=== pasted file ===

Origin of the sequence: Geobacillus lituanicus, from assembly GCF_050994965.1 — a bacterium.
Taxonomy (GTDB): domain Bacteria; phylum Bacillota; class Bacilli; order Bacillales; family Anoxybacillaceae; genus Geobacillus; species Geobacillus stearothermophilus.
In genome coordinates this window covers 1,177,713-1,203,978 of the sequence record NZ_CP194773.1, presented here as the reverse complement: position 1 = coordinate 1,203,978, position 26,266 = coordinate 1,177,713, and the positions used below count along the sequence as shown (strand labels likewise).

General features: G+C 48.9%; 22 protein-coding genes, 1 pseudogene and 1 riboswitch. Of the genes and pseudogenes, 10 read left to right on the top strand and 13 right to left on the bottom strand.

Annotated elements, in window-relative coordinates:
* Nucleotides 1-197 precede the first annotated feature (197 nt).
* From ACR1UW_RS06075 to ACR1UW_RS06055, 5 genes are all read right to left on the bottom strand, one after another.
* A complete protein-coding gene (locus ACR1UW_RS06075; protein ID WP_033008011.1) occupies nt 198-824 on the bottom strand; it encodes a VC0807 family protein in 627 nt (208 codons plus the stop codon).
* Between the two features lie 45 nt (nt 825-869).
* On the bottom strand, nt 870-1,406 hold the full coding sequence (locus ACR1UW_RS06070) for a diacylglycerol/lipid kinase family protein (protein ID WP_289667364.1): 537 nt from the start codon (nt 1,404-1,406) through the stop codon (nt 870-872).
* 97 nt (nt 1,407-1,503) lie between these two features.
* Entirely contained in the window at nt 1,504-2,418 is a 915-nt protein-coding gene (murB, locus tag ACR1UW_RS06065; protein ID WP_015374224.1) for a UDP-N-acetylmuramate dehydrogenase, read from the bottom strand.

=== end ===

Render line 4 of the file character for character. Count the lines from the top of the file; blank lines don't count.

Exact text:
General features: G+C 48.9%; 22 protein-coding genes, 1 pseudogene and 1 riboswitch. Of the genes and pseudogenes, 10 read left to right on the top strand and 13 right to left on the bottom strand.